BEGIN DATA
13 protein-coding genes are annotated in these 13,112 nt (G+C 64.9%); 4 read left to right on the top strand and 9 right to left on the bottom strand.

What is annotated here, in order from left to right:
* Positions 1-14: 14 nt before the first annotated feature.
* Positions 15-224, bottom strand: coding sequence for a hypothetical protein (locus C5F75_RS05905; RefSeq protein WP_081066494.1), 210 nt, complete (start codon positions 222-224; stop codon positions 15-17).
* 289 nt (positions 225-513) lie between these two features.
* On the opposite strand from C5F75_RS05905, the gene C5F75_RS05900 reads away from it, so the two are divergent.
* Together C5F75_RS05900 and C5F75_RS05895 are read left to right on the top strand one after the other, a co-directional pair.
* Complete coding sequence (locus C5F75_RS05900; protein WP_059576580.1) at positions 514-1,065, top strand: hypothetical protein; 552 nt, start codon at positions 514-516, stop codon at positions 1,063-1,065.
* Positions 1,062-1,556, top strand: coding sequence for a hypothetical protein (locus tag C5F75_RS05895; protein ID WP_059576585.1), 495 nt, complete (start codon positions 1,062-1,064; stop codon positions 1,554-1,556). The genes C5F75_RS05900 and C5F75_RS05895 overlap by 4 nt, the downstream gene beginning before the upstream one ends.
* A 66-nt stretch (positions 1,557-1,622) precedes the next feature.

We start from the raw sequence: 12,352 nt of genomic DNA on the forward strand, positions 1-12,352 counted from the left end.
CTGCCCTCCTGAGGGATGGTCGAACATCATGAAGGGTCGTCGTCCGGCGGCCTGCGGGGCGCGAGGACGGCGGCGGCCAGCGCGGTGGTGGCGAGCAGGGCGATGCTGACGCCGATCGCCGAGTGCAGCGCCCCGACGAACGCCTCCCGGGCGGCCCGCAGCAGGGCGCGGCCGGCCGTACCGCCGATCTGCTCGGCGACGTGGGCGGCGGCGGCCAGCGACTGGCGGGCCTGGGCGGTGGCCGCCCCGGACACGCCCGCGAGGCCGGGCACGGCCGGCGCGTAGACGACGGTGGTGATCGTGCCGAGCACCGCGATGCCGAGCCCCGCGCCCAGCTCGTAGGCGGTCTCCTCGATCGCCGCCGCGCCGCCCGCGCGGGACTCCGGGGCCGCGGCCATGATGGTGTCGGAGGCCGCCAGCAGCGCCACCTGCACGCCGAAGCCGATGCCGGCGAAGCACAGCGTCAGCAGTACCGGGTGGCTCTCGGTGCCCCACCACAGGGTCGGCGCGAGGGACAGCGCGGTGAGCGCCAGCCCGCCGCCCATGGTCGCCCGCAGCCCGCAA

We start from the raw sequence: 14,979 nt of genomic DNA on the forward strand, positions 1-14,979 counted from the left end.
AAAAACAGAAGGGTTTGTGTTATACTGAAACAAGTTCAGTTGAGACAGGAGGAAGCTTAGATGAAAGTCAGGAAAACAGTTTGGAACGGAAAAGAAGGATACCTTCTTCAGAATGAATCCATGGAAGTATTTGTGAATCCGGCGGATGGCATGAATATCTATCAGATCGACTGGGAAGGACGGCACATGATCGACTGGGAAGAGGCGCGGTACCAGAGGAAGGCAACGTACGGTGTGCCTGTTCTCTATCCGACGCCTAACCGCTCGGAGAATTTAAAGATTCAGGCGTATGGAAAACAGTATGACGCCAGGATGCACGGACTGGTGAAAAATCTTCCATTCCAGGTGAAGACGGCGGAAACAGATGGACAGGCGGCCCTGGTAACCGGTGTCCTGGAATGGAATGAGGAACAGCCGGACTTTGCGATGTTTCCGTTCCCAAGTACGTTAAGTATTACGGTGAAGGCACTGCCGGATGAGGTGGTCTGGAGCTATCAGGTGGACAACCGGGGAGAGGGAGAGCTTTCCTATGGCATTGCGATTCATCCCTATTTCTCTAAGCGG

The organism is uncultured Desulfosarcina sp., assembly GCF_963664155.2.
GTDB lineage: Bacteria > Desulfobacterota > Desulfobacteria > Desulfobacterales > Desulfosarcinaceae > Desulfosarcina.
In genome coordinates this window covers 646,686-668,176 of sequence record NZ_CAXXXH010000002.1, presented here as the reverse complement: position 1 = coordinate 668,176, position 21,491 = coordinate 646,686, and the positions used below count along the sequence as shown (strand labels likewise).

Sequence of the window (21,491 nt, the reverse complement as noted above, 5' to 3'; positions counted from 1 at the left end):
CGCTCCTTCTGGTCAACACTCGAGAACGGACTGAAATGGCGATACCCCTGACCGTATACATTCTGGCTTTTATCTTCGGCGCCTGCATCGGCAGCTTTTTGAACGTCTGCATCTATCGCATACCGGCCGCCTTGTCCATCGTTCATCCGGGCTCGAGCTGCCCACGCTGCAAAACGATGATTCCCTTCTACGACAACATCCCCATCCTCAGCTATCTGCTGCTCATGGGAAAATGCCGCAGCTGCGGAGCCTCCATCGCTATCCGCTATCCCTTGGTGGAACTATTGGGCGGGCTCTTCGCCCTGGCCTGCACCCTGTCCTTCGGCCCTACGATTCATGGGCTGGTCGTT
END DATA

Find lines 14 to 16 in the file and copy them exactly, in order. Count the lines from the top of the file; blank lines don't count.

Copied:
AAAAACAGAAGGGTTTGTGTTATACTGAAACAAGTTCAGTTGAGACAGGAGGAAGCTTAGATGAAAGTCAGGAAAACAGTTTGGAACGGAAAAGAAGGATACCTTCTTCAGAATGAATCCATGGAAGTATTTGTGAATCCGGCGGATGGCATGAATATCTATCAGATCGACTGGGAAGGACGGCACATGATCGACTGGGAAGAGGCGCGGTACCAGAGGAAGGCAACGTACGGTGTGCCTGTTCTCTATCCGACGCCTAACCGCTCGGAGAATTTAAAGATTCAGGCGTATGGAAAACAGTATGACGCCAGGATGCACGGACTGGTGAAAAATCTTCCATTCCAGGTGAAGACGGCGGAAACAGATGGACAGGCGGCCCTGGTAACCGGTGTCCTGGAATGGAATGAGGAACAGCCGGACTTTGCGATGTTTCCGTTCCCAAGTACGTTAAGTATTACGGTGAAGGCACTGCCGGATGAGGTGGTCTGGAGCTATCAGGTGGACAACCGGGGAGAGGGAGAGCTTTCCTATGGCATTGCGATTCATCCCTATTTCTCTAAGCGG

The organism is uncultured Desulfosarcina sp., assembly GCF_963664155.2.
GTDB lineage: Bacteria > Desulfobacterota > Desulfobacteria > Desulfobacterales > Desulfosarcinaceae > Desulfosarcina.